Social Network Ello bills itself as yet another anti-Facebook

by Matt Klassen on October 1, 2014

I would wager a guess that most rank-and-file Facebook users don’t give a second thought to the control that the dominant social network exerts over their lives, for if there’s one brilliant thing Mark Zuckerberg and Co. have accomplished, it’s convincing the world that Facebook is the way social networking should be done. In fact, the company has done this so well that Facebook has become synonymous with social networking, almost forcing us to think that the firm holds the keys to the social networking world. Fortunately for us, that’s far from the truth.

In an effort to break the world free from its Matrix-like Facebook captivity a new social network launched recently, one that touts a true social experience, without ads, without information collection, without turning its users into its product. In fact, resisting the urge to turn its users into a commodity to sell to advertisers seems to be the entire marketing backbone of Ello, a minimalist social network currently in beta testing that has billed itself as yet another anti-Facebook.

While it’s clear that the invite-only site is the flavour of the month when it comes to fringe social networking, I have to wonder if it will have anymore staying power than the anti-Facebook social networks that have come before it. Remember Unthink? Of course you don’t, as its social revolution is still under construction more than three years after appearing on the scene. Simply put, if you’re looking for a Facebook alternative, there are several reasons why Ello is not the answer you’re looking for.

“Your social network is owned by advertisers,” Ello says, adding that every post, friend and link is tracked meticulously by competing social networks, and all of that data is used to help advertisers send you ads. “You are the product that’s bought and sold.”

Now don’t get me wrong when I say Ello may not be right for you, as the burgeoning social network’s anti-Facebook manifesto is right on the money, for as acolytes of the almighty Zuckerberg you are nothing more than a commodity, as your searches, activity, location, pictures and posts are all tracked in an effort to develop a comprehensive picture about your wants and needs that is then sold to advertisers; but if you didn’t know this already…well shame on you.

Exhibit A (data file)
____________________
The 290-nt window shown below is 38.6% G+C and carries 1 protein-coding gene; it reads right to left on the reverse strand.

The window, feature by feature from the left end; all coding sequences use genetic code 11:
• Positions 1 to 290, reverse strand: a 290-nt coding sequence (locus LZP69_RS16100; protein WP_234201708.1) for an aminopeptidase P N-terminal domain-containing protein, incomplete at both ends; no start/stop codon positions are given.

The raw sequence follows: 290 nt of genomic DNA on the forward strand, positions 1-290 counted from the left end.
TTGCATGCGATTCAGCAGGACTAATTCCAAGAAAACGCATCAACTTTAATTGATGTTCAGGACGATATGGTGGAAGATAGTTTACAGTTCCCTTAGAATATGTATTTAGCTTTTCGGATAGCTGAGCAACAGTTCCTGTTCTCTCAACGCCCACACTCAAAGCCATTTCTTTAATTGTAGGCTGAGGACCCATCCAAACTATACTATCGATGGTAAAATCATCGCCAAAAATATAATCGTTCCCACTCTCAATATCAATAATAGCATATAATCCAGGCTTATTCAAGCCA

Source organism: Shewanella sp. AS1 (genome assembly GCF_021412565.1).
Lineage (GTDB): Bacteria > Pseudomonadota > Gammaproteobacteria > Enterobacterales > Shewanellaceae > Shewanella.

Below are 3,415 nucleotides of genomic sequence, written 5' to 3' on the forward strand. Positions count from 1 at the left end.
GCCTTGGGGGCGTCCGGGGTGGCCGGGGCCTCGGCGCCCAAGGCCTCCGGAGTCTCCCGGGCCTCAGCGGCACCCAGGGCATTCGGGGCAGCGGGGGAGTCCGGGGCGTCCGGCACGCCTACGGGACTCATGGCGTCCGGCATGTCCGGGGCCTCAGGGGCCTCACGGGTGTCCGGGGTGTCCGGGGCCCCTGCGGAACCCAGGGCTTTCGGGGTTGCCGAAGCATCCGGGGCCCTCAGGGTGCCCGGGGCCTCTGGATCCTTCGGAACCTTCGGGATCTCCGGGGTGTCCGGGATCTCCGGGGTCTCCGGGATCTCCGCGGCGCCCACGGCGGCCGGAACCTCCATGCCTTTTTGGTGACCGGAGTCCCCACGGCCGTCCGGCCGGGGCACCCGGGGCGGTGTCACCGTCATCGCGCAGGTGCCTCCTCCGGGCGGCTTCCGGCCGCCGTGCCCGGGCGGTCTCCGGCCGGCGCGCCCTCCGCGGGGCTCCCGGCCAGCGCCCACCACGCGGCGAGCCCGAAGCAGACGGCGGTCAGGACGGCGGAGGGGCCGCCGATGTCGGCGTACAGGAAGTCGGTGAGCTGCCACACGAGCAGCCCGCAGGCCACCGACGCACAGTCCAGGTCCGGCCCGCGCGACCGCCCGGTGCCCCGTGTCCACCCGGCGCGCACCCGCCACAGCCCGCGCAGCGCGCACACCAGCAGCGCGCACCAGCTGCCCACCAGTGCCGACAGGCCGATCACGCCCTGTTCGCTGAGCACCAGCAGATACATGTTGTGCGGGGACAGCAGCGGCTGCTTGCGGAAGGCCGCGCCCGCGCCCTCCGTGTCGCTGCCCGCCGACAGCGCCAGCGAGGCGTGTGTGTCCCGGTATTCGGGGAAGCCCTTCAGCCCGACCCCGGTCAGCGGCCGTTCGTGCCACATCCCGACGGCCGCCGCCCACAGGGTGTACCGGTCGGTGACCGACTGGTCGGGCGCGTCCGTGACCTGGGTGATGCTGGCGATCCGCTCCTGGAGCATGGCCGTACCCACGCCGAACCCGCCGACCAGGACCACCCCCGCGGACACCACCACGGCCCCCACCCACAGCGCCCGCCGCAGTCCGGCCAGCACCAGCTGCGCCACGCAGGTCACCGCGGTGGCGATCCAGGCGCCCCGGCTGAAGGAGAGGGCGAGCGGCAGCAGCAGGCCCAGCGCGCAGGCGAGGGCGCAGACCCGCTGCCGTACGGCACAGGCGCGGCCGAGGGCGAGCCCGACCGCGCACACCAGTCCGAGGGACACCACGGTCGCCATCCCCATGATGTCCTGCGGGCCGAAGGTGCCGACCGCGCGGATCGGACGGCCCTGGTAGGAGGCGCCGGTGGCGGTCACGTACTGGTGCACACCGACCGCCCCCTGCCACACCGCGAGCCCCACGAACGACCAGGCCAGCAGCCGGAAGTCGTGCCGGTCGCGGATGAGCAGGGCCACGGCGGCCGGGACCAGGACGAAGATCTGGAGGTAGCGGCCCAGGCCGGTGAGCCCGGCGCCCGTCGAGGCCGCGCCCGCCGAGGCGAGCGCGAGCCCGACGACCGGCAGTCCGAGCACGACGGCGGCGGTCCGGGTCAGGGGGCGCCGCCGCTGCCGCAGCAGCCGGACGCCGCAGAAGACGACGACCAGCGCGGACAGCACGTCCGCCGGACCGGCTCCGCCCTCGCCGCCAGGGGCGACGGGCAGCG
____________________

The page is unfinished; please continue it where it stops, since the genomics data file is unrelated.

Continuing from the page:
But as PCWorld’s Caitlin McGarry notes, despite all the hype “Ello is not the revelatory social network that will finally kill Facebook.” While it stands as an interesting alternative (particularly for a large drag queen community who are currently spurring on the Facebook exodus) the reality is that its still in its early stages, it suffers from several fatal flaws, and finally, if it is to succeed it won’t be able to do so for long as a counterpoint to Facebook.

As McGarry notes, the site lacks any sort of privacy controls, not a great feature for those looking to escape Facebook’s Big Brother feel. In fact, all profiles on the network are completely public, with no blocking or ignoring features available. If you’re looking to escape somewhere safe…well this isn’t the place.

Further, while there’s some attraction to the minimalist design, there seems to be several inherent problems with the platform, mostly notably the inability to actually find people you know. Without knowing someone’s Ello name, good luck trying to find them. The strangest downside of all, however, is Ello’s lack of a corresponding app, a cardinal sin in this mobile day and age.

In the end, the reality for Ello is that while it is able to tout itself as an ad-free safe space, there will come a time when it needs to stand on its own two feet, and in order to do this it will need to make money, and in order to do that, it’ll need some sort of advertising presence. How else will it survive over the long term? While it’s currently hooking people by its reactionary stance, how long before it looks just like what it wanted to replace…that is if it even gets that far?

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Written by: Matt Klassen. Follow by: RSS, Twitter, Facebook, or YouTube.

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